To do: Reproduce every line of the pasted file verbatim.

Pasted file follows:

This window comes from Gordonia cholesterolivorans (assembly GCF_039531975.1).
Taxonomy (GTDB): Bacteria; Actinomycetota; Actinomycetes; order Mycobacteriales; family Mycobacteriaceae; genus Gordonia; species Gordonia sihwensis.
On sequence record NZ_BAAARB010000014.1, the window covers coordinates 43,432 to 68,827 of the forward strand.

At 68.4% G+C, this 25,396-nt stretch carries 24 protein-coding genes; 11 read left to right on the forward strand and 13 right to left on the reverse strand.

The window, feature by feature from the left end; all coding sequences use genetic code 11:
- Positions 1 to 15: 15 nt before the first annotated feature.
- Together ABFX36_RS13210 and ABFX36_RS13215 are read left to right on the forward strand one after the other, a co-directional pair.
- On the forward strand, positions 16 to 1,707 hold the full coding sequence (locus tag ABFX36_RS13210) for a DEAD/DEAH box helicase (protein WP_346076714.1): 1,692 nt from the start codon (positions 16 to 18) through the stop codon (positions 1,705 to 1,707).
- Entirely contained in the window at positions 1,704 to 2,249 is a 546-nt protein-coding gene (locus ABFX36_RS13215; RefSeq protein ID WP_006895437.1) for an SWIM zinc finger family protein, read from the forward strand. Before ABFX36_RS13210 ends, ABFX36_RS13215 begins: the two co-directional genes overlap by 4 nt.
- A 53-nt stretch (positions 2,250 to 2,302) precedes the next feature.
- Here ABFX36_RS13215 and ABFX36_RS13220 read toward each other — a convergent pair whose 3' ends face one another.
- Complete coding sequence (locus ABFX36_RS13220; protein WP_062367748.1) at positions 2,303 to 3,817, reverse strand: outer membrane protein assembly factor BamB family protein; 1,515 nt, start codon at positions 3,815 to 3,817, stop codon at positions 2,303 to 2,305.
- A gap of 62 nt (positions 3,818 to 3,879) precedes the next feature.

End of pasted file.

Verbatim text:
This window comes from Gordonia cholesterolivorans (assembly GCF_039531975.1).
Taxonomy (GTDB): Bacteria; Actinomycetota; Actinomycetes; order Mycobacteriales; family Mycobacteriaceae; genus Gordonia; species Gordonia sihwensis.
On sequence record NZ_BAAARB010000014.1, the window covers coordinates 43,432 to 68,827 of the forward strand.

At 68.4% G+C, this 25,396-nt stretch carries 24 protein-coding genes; 11 read left to right on the forward strand and 13 right to left on the reverse strand.

The window, feature by feature from the left end; all coding sequences use genetic code 11:
- Positions 1 to 15: 15 nt before the first annotated feature.
- Together ABFX36_RS13210 and ABFX36_RS13215 are read left to right on the forward strand one after the other, a co-directional pair.
- On the forward strand, positions 16 to 1,707 hold the full coding sequence (locus tag ABFX36_RS13210) for a DEAD/DEAH box helicase (protein WP_346076714.1): 1,692 nt from the start codon (positions 16 to 18) through the stop codon (positions 1,705 to 1,707).
- Entirely contained in the window at positions 1,704 to 2,249 is a 546-nt protein-coding gene (locus ABFX36_RS13215; RefSeq protein ID WP_006895437.1) for an SWIM zinc finger family protein, read from the forward strand. Before ABFX36_RS13210 ends, ABFX36_RS13215 begins: the two co-directional genes overlap by 4 nt.
- A 53-nt stretch (positions 2,250 to 2,302) precedes the next feature.
- Here ABFX36_RS13215 and ABFX36_RS13220 read toward each other — a convergent pair whose 3' ends face one another.
- Complete coding sequence (locus ABFX36_RS13220; protein WP_062367748.1) at positions 2,303 to 3,817, reverse strand: outer membrane protein assembly factor BamB family protein; 1,515 nt, start codon at positions 3,815 to 3,817, stop codon at positions 2,303 to 2,305.
- A gap of 62 nt (positions 3,818 to 3,879) precedes the next feature.